By Pat Byington
Birmingham’s Ensley Historic Business District is prime for a resurgence.
Last week, The Modern House Coffee Shop hosted a pop-up shop event at 602 19th Street in downtown Ensley. Officially opening this fall, the community-focused coffee house is the brainchild of founder Troy Whetstone.
“The coffee shop isn’t just about lattes and mochas. The shop will hire people experiencing homelessness to work full-time for a livable wage,” according to Whetstone in a Rev Birmingham news release.
“I think Ensley is the perfect community,” Whetstone said. “I think that’s why God led me this way because it’s a community of second chances. We’re looking to give a second chance to people and do that through coffee.”
A nonprofit organization, The Modern House Coffee Shop is partnering with SEEDS in Birmingham’s Lakeshore District to supply high quality coffee. They are also enlisting local caterers to supply bakery and other food items.
“The concept of The Modern House is to basically bring coffee and community together,” added Jeanisha Whetstone, Troy’s wife, during the pop-up shop event.
In the coming months, while the future space for The Modern House Coffee is being renovated, the Whetstones expect to hold additional pop-up events to build momentum and prepare for their fall opening. Bookmark their website-coffeeandcommunity.com– and like their Facebook page to learn about future events and to keep up with their progress.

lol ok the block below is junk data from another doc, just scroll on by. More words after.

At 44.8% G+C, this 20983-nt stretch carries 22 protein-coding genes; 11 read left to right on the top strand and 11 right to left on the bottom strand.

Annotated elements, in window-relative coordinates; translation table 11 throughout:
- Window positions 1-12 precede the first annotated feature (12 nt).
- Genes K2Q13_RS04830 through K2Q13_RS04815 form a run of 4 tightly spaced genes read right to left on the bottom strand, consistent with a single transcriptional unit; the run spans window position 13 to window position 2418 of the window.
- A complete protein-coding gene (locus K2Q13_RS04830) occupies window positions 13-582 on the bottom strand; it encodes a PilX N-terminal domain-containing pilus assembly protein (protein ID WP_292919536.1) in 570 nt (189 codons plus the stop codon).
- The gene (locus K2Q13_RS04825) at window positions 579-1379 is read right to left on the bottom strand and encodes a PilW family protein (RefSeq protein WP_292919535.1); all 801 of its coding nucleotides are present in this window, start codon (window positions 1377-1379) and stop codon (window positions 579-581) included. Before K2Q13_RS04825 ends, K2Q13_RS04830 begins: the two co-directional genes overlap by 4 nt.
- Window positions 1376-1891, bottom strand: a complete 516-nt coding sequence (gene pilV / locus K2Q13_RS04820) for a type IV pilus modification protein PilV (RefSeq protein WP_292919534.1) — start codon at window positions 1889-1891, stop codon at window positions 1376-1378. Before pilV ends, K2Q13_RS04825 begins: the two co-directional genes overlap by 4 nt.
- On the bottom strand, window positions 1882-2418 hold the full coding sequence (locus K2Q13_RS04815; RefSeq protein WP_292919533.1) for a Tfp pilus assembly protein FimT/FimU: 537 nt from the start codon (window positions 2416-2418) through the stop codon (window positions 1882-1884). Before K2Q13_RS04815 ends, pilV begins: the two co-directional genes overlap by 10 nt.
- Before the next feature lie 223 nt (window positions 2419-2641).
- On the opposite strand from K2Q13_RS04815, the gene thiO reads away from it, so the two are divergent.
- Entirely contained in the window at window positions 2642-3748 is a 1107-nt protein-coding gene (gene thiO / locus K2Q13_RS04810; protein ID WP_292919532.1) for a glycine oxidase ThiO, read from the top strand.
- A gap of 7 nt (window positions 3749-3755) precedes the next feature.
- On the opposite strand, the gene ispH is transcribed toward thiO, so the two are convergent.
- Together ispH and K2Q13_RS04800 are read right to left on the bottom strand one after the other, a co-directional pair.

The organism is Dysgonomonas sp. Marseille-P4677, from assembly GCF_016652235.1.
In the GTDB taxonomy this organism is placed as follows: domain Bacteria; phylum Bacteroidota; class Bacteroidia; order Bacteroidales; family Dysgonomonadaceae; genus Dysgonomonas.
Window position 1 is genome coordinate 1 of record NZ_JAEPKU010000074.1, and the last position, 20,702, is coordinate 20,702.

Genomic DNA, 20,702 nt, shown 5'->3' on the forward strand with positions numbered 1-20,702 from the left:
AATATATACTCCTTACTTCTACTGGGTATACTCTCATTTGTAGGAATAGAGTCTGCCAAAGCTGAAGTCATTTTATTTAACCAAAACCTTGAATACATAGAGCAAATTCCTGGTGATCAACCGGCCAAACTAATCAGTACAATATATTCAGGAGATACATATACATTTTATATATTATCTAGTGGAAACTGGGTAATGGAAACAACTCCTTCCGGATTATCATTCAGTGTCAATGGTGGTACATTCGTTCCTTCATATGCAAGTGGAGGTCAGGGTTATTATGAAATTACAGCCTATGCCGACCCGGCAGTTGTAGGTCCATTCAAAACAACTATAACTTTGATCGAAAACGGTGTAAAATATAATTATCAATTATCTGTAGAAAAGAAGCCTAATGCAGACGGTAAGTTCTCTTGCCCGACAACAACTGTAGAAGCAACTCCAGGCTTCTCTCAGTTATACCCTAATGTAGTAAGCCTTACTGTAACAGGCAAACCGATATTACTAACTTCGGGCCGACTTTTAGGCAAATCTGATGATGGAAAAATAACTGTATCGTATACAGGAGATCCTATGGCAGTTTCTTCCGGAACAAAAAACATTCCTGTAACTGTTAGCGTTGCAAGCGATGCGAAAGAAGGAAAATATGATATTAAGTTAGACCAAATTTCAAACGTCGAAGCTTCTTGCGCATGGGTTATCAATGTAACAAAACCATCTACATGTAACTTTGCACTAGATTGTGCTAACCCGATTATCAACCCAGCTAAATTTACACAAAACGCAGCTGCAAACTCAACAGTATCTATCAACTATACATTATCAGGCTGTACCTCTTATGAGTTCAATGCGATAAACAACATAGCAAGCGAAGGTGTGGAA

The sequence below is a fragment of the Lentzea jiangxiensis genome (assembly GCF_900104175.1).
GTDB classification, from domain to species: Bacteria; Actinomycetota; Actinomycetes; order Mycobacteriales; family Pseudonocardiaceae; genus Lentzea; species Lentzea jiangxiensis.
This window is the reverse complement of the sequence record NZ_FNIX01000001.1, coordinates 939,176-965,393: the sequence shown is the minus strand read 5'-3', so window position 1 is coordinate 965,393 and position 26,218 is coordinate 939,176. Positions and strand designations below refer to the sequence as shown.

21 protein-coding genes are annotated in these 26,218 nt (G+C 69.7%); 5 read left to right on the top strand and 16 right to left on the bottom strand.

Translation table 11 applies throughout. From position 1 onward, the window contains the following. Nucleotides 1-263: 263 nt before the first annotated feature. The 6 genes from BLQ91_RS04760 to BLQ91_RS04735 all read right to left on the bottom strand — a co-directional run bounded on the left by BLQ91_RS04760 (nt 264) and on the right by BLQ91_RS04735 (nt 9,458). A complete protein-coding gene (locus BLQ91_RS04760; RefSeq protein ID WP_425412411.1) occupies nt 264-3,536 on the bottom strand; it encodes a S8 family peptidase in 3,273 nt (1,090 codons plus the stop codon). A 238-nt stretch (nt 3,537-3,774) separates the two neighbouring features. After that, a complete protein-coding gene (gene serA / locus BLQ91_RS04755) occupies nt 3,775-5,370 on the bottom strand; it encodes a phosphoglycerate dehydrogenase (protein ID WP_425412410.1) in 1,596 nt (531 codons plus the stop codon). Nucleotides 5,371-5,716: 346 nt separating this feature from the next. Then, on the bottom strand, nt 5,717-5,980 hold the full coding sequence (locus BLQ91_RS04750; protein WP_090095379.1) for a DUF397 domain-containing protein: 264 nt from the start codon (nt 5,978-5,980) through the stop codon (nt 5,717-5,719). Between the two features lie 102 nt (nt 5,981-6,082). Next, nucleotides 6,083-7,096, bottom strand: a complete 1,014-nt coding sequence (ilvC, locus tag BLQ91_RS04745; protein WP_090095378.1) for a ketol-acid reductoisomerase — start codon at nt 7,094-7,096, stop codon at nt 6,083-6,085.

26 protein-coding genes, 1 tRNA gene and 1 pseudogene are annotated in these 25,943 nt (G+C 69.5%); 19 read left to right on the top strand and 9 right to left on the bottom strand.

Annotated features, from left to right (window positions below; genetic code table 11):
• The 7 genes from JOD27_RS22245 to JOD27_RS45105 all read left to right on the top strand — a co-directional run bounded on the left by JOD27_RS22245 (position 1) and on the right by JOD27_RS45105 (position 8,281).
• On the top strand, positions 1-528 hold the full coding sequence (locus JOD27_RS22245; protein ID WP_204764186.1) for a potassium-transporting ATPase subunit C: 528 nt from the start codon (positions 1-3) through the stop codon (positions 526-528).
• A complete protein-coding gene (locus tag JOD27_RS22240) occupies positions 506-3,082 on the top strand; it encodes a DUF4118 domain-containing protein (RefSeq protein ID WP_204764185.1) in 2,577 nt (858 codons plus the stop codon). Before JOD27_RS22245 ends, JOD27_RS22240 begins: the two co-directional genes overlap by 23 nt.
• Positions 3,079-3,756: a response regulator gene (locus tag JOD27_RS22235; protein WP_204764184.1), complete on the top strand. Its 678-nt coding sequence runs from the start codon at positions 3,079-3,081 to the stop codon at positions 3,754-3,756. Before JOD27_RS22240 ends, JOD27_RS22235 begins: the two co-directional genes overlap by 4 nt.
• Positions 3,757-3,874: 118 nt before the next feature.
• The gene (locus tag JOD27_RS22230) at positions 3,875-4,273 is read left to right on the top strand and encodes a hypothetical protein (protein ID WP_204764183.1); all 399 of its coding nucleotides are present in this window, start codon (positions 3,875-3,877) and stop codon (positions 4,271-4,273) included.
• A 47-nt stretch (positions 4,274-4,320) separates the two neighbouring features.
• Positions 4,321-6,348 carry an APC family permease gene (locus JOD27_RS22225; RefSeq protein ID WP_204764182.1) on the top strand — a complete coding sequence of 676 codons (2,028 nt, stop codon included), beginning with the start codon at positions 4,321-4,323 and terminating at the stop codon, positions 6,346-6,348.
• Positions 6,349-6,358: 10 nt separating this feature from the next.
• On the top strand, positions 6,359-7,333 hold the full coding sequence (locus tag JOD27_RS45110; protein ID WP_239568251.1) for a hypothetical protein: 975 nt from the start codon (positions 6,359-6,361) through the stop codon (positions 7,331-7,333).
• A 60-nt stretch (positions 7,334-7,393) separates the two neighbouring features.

Since The Modern House Coffee is currently under construction, Saturday’s pop-up event was held at the adjacent unit in the building, a conference space aptly called “Believe.”
Before the event, we spoke with Brian K. Rice, the developer of the building that will house The Modern House Coffee and the Believe conference space. Rice, who is also developing seven additional buildings on Ensley’s 19th Street told us how the conference space got its name.
“The reason I named it ‘Believe’ is because it is the one thing you need in you when everything is going against you,” said Rice.
Along with the coffeehouse and the conference space, Rice described how he intends to transform 19th Street, developing co-working office space, lofts, and an art gallery. He is also working on locating a tech incubator and recruiting restaurants.
Rice is seeking businesses and residents that are willing to plant deep roots in the community. He said:
“In the Believe space, 25 percent of all conference rentals will go to nonprofits in Ensley. We believe we must keep in mind the community. We can’t take money out of the community. We have to figure out how to put money back.”
Giving Back By Mentoring
Rice also wants to encourage the businesses he recruits to incorporate mentoring and giving back to the local community.
“Anyone else I recruit to go in the space (other developments), it doesn’t matter whether they are in engineering, an architect or marketing person; to me I feel like they have to mentor once or twice a month, some type a way, adults or kids, because our community needs to see successful people. I’m challenging everybody that leases from me to do something good in this community. It needs it.”
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